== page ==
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Imiquimod: A treatment for some skin cancers, genital warts


Imiquimod (ih-mih-kwih-mod) is a prescription medicine that you use at home. It comes in a cream that you apply to your skin. Your dermatologist may prescribe imiquimod to treat:

  • Actinic keratosis (AK)

  • Basal cell carcinoma (the earliest form of this skin cancer)

  • Genital warts

Sun-damaged skin

People with sun-damanged skin have a higher risk for developing actinic keratosis (AKs).

Sometimes, a dermatologist will prescribe imiquimod to treat another skin condition.

For your dermatologist to prescribe imiquimod, you must:

  • Be willing to apply the medicine as instructed

  • Return for follow-up appointments

  • Have a normally functioning immune system

Imiquimod treatment

Imiquimod treats many patients safely and effectively, but it is not right for everyone. If your dermatologist mentions imiquimod as a possible treatment, be sure to tell your dermatologist if you have:

  • A disease that affects your immune system, such as HIV, AIDS, rheumatoid arthritis (RA), psoriasis, or graft vs. host disease

  • Allergies

  • Treated this skin condition in the past and what treatment you used

You also should tell your dermatologist if you take:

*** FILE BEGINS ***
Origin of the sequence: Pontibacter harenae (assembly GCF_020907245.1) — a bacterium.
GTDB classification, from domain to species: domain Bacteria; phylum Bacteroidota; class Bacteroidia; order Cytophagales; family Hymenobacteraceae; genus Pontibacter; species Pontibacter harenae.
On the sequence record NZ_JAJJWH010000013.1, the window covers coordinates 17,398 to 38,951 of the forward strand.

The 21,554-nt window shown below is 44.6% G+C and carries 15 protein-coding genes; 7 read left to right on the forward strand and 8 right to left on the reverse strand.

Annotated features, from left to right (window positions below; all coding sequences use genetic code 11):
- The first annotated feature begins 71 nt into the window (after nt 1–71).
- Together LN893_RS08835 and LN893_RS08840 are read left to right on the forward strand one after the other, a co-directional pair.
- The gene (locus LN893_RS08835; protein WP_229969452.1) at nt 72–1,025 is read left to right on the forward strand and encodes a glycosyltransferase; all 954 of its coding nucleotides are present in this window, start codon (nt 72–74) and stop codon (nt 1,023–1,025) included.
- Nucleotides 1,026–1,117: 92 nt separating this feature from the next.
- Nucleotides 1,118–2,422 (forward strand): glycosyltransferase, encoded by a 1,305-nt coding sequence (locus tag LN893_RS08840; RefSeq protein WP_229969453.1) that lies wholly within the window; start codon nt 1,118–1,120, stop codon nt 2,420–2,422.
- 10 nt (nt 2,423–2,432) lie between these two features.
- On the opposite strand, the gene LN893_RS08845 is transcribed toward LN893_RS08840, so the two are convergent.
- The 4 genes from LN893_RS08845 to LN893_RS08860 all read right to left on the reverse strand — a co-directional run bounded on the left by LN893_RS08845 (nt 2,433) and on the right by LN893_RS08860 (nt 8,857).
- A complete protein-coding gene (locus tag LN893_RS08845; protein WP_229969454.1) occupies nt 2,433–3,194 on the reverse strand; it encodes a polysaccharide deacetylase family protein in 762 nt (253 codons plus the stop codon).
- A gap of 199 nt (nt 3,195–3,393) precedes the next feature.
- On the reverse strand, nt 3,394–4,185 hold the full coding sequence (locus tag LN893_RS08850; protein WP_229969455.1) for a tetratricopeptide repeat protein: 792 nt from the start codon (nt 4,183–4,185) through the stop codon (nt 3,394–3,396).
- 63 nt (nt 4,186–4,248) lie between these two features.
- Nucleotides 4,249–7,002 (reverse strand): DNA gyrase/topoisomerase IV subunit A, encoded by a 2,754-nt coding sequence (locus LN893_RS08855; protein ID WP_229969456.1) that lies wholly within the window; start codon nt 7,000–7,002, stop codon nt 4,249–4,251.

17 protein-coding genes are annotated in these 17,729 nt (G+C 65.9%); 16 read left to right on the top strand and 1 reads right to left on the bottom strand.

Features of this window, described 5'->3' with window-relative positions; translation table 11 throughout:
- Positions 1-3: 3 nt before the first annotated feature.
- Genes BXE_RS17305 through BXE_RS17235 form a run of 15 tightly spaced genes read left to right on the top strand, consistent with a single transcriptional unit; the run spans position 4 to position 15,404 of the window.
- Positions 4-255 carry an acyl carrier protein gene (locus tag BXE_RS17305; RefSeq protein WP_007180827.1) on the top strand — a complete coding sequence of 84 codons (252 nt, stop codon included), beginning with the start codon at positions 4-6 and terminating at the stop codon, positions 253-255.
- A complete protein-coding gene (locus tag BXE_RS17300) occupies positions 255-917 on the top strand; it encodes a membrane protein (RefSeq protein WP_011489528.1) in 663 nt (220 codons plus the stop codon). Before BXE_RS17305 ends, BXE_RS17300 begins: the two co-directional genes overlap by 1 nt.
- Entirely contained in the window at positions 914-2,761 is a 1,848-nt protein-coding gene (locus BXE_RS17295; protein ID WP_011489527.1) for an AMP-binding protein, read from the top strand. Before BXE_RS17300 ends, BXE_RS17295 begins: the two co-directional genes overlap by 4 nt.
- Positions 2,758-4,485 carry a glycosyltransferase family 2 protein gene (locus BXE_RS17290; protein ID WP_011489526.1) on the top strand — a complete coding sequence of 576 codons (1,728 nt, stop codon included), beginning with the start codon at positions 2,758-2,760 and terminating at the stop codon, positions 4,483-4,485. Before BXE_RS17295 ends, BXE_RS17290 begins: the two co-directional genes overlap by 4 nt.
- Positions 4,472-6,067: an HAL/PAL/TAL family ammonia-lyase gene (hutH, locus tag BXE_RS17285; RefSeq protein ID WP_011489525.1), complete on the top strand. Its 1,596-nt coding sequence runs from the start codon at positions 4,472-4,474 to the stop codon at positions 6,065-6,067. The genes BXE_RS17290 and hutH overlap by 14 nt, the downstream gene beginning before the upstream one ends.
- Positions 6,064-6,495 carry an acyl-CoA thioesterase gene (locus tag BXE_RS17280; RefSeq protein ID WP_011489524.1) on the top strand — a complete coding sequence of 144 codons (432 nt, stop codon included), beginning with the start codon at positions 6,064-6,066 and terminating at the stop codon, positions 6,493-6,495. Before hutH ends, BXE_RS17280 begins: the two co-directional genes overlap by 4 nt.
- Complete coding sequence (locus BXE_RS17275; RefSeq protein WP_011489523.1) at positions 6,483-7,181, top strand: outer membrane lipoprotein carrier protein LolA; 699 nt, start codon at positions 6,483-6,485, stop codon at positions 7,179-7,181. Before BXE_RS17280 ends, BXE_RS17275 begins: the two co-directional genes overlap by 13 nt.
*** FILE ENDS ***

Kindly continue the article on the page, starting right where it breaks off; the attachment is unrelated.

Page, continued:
• Any medicine (including ones you buy without a prescription, such as aspirin)

  • Vitamins

  • Minerals

  • Herbal supplements

Talk with your dermatologist about concerns

If you have any concerns about using imiquimod, you should tell your dermatologist. Dermatologists have been prescribing this medicine for years. In fact, dermatologists led many of the clinical trials for imiquimod. This makes dermatologists very familiar with the medicine and knowledgeable about whom it can help.

Before talking about concerns, it may be helpful to know the advantages and disadvantages of using this medicine, which are shown below.

AdvantagesDisadvantages
  • Well tolerated
  • Non-invasive
  • Excellent to good cosmetic results
  • Can clear AKs not yet visible, causing them to appear and clear
  • Little scarring
  • No skin discoloration
  • Good option for treating face, when difficult to perform more-invasive treatment
  • No patient downtime 
  • Irritation usually develops on treated skin —redness, flaking, and scabbing typical
  • Not effective for all patients
  • Patient must apply medication as directed
  • Longer treatment time
  • Cost

Dermatologists continue to lead research studies that look at how much imiquimod can help improve the lives of their patients.

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